Rediscovering TSR's Later Settings, Part I: Dark Sun & Spelljammer

A little while ago, I was talking to +Ray Case & +Donn Stroud about some of our favorite TSR settings of the AD&D 2e era and was struck by a bout of nostalgia. Previous to 2e, all of TSR's settings seemed to be different variations on the same flavor of vanilla: Greyhawk, Dragonlance and Forgotten Realms never seemed to stray too far from one another (please don't hate; it's only in my later years as a gamer that I've come to realize how actually interesting Greyhawk is). 2e started an explosion of settings that often held no resemblance to these (largely vanilla) settings, instead each taking on a strongly different character. Some of these 2e-era settings are stronger than others, some were more promise than delivery, and some were great in some places and not in others. The big thing they have in common, though, was that they didn't resemble each other at all, much less the settings that came before them.

Here are the thoughts that have been swirling around in my brain about the 2e era settings.

Dark Sun

I always thought the initial release of Dark Sun was really, really cool. The stuff that got added over time, however, was junk. The second, revised DS box looked like crap, reflected changes that the players hadn't had a direct hand in and was overall a toning-down of the extreme tenor of the original box. To be honest, I hadn't paid much attention to that box until I read the 4e DS campaign book, which surprised the hell out of me with all this prehistory that I had never been aware of before: a touchy-feely, politically-correct history that looked more or less like what our own history might look like if global warming is allowed to run rampant. All of that, however, was a weakening of what made Dark Sun awesome.

Dark Sun, during its development, was originally called "War World" at TSR, and was designed as a setting as much for TSR's BATTLESYSTEM as for AD&D, which, to me, seems to hearken back to another, earlier TSR product: their Chainmail supplement, Warriors of Mars. Because, and here's the thing that makes Dark Sun badass, Athas is Barsoom. Think about it: Thri-Kreen are Tharks. Here's the other thing that makes Dark Sun badass: Athas is Arrakis. Desert-dwelling elves are Fremen(ish). No water. Just like Arrakis and Barsoom, the prevailing morality on Athas is at best "enlightened self-interest" and "selfish greed" at worst. Now that's my kind of setting.

In the end, it's really quite sad that TSR (and later WOTC) took Dark Sun in the traditional D&D vein of players playing the good guys, working for the benefit of the world. BOOOOOOORING. And with so much potential left behind on the drawing table, a lot of the promise of Dark Sun went unfulfilled.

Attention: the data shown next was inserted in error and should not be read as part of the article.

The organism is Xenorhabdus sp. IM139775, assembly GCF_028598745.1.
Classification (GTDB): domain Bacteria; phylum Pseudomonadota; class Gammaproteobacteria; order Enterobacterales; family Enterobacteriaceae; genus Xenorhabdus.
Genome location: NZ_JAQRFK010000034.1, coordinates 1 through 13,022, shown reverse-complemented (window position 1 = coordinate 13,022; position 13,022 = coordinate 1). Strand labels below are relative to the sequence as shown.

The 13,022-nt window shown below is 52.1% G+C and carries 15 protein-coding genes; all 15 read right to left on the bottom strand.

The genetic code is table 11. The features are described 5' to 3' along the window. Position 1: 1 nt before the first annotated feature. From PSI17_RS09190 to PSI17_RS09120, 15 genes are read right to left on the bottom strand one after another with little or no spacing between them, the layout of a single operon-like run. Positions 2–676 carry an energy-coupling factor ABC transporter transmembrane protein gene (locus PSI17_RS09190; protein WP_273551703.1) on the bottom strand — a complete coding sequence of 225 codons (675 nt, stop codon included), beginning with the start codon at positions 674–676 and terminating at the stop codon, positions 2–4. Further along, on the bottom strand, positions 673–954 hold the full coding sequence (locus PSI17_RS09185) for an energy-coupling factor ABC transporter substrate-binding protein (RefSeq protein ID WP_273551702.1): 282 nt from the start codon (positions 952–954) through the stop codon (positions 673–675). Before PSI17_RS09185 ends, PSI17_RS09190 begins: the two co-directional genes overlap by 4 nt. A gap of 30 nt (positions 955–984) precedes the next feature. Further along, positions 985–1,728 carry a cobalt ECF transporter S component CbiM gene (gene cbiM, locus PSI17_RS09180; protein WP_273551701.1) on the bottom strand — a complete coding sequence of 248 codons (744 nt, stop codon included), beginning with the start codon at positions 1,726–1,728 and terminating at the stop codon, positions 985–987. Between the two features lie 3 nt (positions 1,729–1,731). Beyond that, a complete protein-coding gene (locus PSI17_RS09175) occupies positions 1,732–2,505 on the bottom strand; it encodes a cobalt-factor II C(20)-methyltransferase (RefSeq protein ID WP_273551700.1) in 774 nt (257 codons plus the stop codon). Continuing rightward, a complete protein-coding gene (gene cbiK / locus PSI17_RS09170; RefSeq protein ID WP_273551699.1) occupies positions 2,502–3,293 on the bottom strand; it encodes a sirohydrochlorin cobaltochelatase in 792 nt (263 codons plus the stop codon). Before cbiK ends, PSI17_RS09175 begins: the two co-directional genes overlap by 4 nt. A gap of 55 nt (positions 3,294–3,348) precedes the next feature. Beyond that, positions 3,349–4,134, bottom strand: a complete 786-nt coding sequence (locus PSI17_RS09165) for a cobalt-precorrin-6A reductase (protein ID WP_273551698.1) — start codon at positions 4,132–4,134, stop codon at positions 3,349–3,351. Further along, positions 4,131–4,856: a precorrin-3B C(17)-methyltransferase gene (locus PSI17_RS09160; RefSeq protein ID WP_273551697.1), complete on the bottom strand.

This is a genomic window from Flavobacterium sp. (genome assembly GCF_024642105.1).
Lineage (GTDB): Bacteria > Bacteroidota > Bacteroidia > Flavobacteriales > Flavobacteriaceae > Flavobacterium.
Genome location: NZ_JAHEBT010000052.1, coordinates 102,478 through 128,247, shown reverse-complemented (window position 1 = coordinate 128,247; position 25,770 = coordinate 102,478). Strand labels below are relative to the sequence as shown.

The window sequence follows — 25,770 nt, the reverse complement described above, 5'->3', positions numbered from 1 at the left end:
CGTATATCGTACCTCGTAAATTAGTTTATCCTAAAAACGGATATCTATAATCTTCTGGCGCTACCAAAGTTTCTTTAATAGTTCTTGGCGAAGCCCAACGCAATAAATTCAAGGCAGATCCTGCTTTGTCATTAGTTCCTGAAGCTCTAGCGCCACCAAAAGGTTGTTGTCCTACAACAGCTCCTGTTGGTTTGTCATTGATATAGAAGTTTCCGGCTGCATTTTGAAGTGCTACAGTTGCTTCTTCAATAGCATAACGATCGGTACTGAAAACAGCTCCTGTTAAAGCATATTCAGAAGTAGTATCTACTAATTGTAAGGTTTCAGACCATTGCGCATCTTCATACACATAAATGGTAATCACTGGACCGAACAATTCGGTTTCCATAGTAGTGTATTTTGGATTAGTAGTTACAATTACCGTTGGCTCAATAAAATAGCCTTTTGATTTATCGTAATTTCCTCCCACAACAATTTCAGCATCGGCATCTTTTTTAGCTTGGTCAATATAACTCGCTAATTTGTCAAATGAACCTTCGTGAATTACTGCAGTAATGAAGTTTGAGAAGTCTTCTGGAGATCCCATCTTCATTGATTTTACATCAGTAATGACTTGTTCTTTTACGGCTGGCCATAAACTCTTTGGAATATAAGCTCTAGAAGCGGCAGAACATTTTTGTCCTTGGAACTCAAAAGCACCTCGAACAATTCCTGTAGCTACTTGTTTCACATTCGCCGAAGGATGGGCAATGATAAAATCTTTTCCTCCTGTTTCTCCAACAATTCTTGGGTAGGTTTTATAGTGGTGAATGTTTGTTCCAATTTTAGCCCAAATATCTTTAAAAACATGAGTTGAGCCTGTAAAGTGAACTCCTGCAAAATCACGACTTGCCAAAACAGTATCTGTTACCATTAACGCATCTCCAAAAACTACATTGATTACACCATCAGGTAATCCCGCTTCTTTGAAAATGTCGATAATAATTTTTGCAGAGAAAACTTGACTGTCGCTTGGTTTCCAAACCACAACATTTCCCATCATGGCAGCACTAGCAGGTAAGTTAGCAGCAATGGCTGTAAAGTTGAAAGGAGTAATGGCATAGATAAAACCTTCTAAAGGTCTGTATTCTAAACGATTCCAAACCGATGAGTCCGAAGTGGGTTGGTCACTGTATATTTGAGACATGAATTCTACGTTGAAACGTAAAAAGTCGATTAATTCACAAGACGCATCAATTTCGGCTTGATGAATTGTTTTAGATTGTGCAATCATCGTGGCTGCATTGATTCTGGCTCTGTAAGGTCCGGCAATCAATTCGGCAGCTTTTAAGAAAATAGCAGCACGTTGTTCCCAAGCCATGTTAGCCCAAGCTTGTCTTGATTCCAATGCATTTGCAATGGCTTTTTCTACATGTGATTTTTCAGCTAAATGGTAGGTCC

Somehow, I missed the memo that Spelljammer wasn't cool. I missed out on why I was supposed to hate SJ. Because I missed that memo back in the early 90's, I don't think I'll ever understand what isn't awesome about Spelljammer. D&D in space? Hell yes! Is it the space part that people don't like? Maybe. Is it that it's too sci fi? Was it the incongruity of the Jeff Easly art on the box (with its "high fantasy" feel) and the grittier, sword & planet promise of the setting? Was it the Jim Holloway art in the set itself with its attendant goofiness? The world (and I) may never know.

I think that a common, Appendix N thread runs through these 2e campaign settings. In many ways, they feel like TSR was trying to move closer and closer to the literary inspirations for D&D in the first place, perhaps in an effort to combat the "vanilla-fication" endemic to 2e with some serious Appendix N flavor. Unfortunately, every time TSR tried to inject flavor back into 2e, somewhere along the line it got this awful, disrespectful treatment where any grittiness or questionable morality (and therefore real drama) got washed out and replaced with tepid Care Bear morality.

And so, as I suggested in the first paragraph of this bit, the real badassery of Spelljammer was that it promised to finally provide AD&D players with a straight up sword & planet setting. Ray guns. Rockets. Crazy flying contraptions. Bizarre humanoid aliens. JETPACKS! But, despite all that great promise, what did it provide? A lumbering, goofy setting that often contradicted itself and kept inexplicably veering back toward vanilla D&D despite the fact that it was D&D in motherfucking space! Why do we have to keep rehashing the same old D&D tropes when we're given the opportunity to do something else? Sure, it's probably a safer bet to take, given the success of TSR's "vanillafication" model, but what do you gain? Even as a fan of these funky settings, I found myself turning away from TSR's blanding up of the crazy flavorful settings in favor of newer, interesting games that didn't make that same mistake.

In the end, I wouldn't be surprised if TSR's "let's play it safe" strategy of blunting their sharpest edges was what ruined the company.

On that note, I'm out. Next time we come back to this topic, we'll look at two of 2e's other major settings of the era: Planescape and Birthright.